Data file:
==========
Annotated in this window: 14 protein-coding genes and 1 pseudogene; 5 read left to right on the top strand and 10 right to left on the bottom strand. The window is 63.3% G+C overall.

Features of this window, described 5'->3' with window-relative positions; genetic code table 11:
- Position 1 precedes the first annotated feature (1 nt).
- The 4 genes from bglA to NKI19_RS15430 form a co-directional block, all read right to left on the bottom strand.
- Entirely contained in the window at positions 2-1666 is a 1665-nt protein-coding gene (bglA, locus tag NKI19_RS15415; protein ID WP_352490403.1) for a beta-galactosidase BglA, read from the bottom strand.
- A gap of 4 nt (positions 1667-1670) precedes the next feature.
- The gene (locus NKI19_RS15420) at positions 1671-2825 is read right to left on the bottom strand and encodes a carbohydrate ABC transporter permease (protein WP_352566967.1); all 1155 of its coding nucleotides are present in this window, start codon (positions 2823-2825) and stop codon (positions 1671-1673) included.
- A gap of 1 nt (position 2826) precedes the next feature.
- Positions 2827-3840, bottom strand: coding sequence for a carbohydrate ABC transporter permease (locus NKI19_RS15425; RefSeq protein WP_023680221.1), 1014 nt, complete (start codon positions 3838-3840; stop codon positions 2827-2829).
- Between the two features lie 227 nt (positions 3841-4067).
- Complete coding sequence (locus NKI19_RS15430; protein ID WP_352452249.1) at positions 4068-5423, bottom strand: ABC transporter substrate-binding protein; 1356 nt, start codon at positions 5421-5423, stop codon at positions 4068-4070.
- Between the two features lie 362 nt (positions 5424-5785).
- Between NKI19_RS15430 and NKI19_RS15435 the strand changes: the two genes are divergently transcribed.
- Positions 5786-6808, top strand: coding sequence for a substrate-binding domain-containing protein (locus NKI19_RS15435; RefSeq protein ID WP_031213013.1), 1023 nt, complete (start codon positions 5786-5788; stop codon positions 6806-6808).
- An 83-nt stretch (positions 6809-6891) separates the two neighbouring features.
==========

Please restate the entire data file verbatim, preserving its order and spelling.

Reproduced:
Annotated in this window: 14 protein-coding genes and 1 pseudogene; 5 read left to right on the top strand and 10 right to left on the bottom strand. The window is 63.3% G+C overall.

Features of this window, described 5'->3' with window-relative positions; genetic code table 11:
- Position 1 precedes the first annotated feature (1 nt).
- The 4 genes from bglA to NKI19_RS15430 form a co-directional block, all read right to left on the bottom strand.
- Entirely contained in the window at positions 2-1666 is a 1665-nt protein-coding gene (bglA, locus tag NKI19_RS15415; protein ID WP_352490403.1) for a beta-galactosidase BglA, read from the bottom strand.
- A gap of 4 nt (positions 1667-1670) precedes the next feature.
- The gene (locus NKI19_RS15420) at positions 1671-2825 is read right to left on the bottom strand and encodes a carbohydrate ABC transporter permease (protein WP_352566967.1); all 1155 of its coding nucleotides are present in this window, start codon (positions 2823-2825) and stop codon (positions 1671-1673) included.
- A gap of 1 nt (position 2826) precedes the next feature.
- Positions 2827-3840, bottom strand: coding sequence for a carbohydrate ABC transporter permease (locus NKI19_RS15425; RefSeq protein WP_023680221.1), 1014 nt, complete (start codon positions 3838-3840; stop codon positions 2827-2829).
- Between the two features lie 227 nt (positions 3841-4067).
- Complete coding sequence (locus NKI19_RS15430; protein ID WP_352452249.1) at positions 4068-5423, bottom strand: ABC transporter substrate-binding protein; 1356 nt, start codon at positions 5421-5423, stop codon at positions 4068-4070.
- Between the two features lie 362 nt (positions 5424-5785).
- Between NKI19_RS15430 and NKI19_RS15435 the strand changes: the two genes are divergently transcribed.
- Positions 5786-6808, top strand: coding sequence for a substrate-binding domain-containing protein (locus NKI19_RS15435; RefSeq protein ID WP_031213013.1), 1023 nt, complete (start codon positions 5786-5788; stop codon positions 6806-6808).
- An 83-nt stretch (positions 6809-6891) separates the two neighbouring features.